Owning a home is sooo much fun.

Before you make an offer, try to drive by the house during busy times. Or at night. Do you hear the freeway? Is the house on a major truck line, that delivers at 2AM for the 3rd shift? Do the street lights shine right into the bedroom windows?

I love my current house, but having originally viewed it during the day, in November (ie - didn’t spend a lot of time outside) I didn’t know that you could hear the trucks idling at the truckstop all night, or that the street light lights up one of the bedrooms.

These may have been covered obliquely:

When was the roof last replaced? How many years are left on the warranty? Is it transferable?

When was the water heater last replaced? If more than 7 years, ask for a credit for replacement.

How old is the furnace/boiler/heat pump? If more than 15 years, ask for credit for replacement/repairs.

If there is a crawlspace, check carefully for signs of water infiltration, i.e., staining or dampness, wood rot.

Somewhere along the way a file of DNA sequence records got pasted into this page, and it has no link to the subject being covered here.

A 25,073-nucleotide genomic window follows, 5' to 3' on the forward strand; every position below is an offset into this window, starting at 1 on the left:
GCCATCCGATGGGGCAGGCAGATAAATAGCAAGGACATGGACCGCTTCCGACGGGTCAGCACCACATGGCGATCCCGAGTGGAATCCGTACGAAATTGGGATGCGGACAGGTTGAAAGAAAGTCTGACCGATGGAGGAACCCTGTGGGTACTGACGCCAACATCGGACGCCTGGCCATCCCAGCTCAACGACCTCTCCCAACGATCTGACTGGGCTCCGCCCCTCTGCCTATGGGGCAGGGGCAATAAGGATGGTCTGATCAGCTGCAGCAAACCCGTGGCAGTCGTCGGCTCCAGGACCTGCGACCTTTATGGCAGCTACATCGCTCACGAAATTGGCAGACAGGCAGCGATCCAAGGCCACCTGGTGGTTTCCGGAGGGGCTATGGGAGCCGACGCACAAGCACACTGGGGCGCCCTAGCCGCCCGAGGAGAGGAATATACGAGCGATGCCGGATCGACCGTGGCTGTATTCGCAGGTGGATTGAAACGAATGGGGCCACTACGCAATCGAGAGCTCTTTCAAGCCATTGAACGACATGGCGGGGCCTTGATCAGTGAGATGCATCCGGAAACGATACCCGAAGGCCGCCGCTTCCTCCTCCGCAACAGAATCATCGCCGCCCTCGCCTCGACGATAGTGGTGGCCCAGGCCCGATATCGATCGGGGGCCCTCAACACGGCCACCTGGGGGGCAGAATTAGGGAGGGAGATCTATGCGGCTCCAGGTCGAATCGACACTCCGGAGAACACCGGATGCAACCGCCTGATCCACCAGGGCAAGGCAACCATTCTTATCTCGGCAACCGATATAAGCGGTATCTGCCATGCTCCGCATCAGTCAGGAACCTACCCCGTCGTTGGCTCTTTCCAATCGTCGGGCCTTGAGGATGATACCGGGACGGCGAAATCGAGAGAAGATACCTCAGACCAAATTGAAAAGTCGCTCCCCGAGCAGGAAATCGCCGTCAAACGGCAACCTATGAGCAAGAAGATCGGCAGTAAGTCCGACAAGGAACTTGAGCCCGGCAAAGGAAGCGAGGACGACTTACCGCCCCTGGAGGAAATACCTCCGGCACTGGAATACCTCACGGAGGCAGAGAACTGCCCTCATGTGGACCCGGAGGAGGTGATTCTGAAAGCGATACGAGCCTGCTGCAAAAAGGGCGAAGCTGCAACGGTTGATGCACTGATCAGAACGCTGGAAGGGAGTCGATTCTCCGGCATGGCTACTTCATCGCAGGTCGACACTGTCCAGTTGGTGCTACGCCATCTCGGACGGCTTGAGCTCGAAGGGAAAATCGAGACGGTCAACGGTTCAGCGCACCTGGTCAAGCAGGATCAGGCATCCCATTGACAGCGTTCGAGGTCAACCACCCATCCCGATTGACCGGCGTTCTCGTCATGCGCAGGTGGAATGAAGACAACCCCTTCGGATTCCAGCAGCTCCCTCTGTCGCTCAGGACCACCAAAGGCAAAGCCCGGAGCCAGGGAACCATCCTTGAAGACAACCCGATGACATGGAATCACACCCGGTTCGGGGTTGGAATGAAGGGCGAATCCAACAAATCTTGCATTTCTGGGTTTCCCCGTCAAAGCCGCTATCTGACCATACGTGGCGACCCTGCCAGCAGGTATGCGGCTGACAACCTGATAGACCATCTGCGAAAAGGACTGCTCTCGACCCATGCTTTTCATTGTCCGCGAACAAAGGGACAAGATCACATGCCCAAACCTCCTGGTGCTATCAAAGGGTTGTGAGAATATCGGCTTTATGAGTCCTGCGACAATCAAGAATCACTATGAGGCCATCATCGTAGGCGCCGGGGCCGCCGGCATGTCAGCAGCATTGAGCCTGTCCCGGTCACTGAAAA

Woohoo! I put in a bid!

It’s a 3 bedroom, living room, family room, dining room, with a detached garage and a nice size backyard - not too big, not too small. The roof is less than a year old, the water heater is 2 years old, and the electrical system is 6 months old. It’s got a double range in the kitchen, which is staying, and a fireplace in the dining room. The neighbors on both sides are little old people, so unless Grandpa is a Led Zeppelin fan noise shouldn’t be an issue; it’s a quiet little tucked-away neighborhood. Basically, it’s everything I hoped for (more, actually, considering the roof and the major appliances) with the exception of a fence around the backyard, but I can easily put one in myself. It’s nice!

I should know by Friday if the sellers accept my bid, or if they have a counteroffer. Once we come to an agreement (IF we come to an agreement), I have 2 weeks to get a home inspector over there to check it over, and I also have to have a bug inspection. My bank will send over the appraiser. Assuming everything goes smoothly (which it probably won’t, but Fate may surprise me for a change), we can close by the end of July.